Special Photo. Bluegrass band The Grascals, from left to right, Danny Roberts, Terry Eldredge, Jeremy Abshire, Kristin Scott Benson, Terry Smith and Jamie Johnson, will perform Saturday at Everett Brothers Music Barn in Suwanee.
A high lead vocal with a baritone voice underneath makes up the harmonies of The Grascals.
"They're some of the best harmony vocals you'll hear in bluegrass," Diane Dunaway said.
Those harmonies, as well as the accompanying instrumentation, will be showcased Saturday at the Everett Brothers Music Barn.
Coming off the Jekyll Island Bluegrass Festival, The Grascals will make a tour stop in Suwanee for at least the second consecutive year.
"They're a fine group of entertainers," said Dunaway, a member of the Everett family, who run the bluegrass venue.
Two guitars, an upright bass, a mandolin, a banjo and a fiddle fill in bluegrass sound of the six-member band, which is based in Nashville and has performed with the likes of country songstress Dolly Parton.
The Grammy-nominated band was the 2007 International Bluegrass Music Association's Entertainers of the Year, an award they also took home in 2006, just one year after being named Emerging Artist of the Year and snagging the nod for Song of the Year for "Me and John and Paul."
Jamie Johnson, vocalist and guitarist, said that's one of the songs fans always expect to hear.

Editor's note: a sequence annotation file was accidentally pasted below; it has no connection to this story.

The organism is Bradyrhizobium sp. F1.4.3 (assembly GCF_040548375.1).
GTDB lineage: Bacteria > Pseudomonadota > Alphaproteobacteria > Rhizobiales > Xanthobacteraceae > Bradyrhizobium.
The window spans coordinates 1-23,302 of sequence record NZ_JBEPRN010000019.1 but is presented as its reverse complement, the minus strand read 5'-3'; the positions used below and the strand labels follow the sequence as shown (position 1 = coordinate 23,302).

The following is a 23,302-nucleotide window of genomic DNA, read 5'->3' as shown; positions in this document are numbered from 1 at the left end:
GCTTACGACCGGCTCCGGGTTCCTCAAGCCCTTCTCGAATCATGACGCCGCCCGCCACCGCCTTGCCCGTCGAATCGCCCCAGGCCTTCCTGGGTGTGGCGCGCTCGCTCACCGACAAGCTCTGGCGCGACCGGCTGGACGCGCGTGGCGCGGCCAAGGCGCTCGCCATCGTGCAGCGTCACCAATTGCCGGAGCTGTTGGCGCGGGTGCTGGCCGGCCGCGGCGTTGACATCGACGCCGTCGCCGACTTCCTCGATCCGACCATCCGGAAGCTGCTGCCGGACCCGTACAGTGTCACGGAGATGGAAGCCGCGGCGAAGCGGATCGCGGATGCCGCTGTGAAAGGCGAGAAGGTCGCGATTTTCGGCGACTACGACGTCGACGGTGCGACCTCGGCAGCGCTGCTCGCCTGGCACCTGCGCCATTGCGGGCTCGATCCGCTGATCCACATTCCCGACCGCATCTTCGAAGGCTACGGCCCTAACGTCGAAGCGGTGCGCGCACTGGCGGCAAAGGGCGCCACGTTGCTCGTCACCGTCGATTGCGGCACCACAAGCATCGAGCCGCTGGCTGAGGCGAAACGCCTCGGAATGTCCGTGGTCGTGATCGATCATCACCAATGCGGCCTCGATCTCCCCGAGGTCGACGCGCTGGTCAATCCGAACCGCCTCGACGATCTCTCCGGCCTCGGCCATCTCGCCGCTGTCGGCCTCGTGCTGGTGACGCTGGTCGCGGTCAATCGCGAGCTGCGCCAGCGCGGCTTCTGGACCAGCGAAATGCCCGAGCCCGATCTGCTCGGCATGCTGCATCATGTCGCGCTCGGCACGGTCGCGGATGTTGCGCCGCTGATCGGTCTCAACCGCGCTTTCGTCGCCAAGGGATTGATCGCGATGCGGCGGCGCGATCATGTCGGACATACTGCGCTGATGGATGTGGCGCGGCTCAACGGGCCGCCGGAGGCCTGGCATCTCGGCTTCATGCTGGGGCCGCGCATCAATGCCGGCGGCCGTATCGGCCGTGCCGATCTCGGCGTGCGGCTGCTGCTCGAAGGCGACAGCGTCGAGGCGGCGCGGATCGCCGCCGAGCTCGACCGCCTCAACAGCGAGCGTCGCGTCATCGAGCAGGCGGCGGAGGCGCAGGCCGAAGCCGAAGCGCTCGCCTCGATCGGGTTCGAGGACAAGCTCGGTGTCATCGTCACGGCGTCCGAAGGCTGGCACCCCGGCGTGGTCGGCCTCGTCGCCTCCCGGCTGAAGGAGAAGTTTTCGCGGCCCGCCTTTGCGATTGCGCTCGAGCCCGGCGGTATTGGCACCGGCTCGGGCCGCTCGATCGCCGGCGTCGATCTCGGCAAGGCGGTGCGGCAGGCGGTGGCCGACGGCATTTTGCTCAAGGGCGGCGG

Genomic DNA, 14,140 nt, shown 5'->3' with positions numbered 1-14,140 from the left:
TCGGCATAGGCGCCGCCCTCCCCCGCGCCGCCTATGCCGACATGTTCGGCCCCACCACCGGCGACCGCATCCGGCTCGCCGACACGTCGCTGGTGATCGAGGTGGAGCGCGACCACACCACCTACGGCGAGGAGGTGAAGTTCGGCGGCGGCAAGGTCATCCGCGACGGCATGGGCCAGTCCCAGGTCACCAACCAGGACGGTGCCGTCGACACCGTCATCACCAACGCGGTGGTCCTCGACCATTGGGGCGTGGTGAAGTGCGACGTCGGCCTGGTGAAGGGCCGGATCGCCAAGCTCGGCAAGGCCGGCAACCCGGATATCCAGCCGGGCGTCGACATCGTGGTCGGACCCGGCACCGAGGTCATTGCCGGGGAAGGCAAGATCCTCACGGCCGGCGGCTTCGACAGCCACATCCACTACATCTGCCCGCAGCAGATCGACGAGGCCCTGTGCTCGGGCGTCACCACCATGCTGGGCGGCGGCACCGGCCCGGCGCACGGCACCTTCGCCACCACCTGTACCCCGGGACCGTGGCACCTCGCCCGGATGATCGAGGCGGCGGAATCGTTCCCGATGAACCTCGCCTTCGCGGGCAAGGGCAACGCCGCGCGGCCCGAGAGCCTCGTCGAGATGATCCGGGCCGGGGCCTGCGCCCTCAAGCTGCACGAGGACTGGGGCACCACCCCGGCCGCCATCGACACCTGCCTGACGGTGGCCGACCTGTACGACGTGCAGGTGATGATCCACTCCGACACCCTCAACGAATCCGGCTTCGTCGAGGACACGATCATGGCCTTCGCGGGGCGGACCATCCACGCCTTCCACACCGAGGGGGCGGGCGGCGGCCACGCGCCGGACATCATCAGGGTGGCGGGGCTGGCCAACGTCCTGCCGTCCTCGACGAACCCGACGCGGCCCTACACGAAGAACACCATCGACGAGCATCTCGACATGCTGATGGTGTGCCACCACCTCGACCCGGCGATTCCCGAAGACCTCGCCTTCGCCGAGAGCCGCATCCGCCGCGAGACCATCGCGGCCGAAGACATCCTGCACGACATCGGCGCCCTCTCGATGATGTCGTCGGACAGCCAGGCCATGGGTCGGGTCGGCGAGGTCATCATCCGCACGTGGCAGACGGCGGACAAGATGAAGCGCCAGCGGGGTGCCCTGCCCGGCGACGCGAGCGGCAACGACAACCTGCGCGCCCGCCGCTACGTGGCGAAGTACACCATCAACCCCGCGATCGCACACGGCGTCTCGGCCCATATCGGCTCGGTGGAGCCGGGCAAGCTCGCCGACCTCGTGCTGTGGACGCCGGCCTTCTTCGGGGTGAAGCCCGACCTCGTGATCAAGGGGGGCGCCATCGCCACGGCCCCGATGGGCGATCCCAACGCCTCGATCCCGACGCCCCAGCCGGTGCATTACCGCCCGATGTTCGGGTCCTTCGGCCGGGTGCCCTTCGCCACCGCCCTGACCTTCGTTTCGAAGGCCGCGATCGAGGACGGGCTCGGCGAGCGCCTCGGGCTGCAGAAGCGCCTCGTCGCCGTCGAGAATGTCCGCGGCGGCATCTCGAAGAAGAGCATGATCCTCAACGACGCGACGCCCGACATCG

"We always dedicate that to the troops," he said. "It's by far about the most significant song in our career."
Along with songs off their first three albums, Gwinnett residents will get a sneak peek of about half the songs off the band's upcoming record, "The Famous Lefty Flynn," set to be released in March.
The album takes its name from a character Johnson dreamed up, the bank-robbing, smooth-talking, good-looking Lefty Flynn.
"The whole song is this guy who got to share this (jail) cell with him," Johnson said.
After the duo break out of jail, Lefty is shot and killed. His partner in crime for the brief stint escapes to Mexico, where he opens a bar in Lefty's honor.
Sometimes described as a super group, a band made up of musicians previously established in the industry, The Grascals' sound spans traditional and more contemporary bluegrass and their show is high energy.
"We always give at least 110 percent," Johnson said. "When we toured with Dolly she taught us to leave everything except your clothes on the stage. We take pride in not only trying to put a smile on somebody's face, but giving them the 110 percent of entertainment of playing each instrument and singing each part and making sure it's right."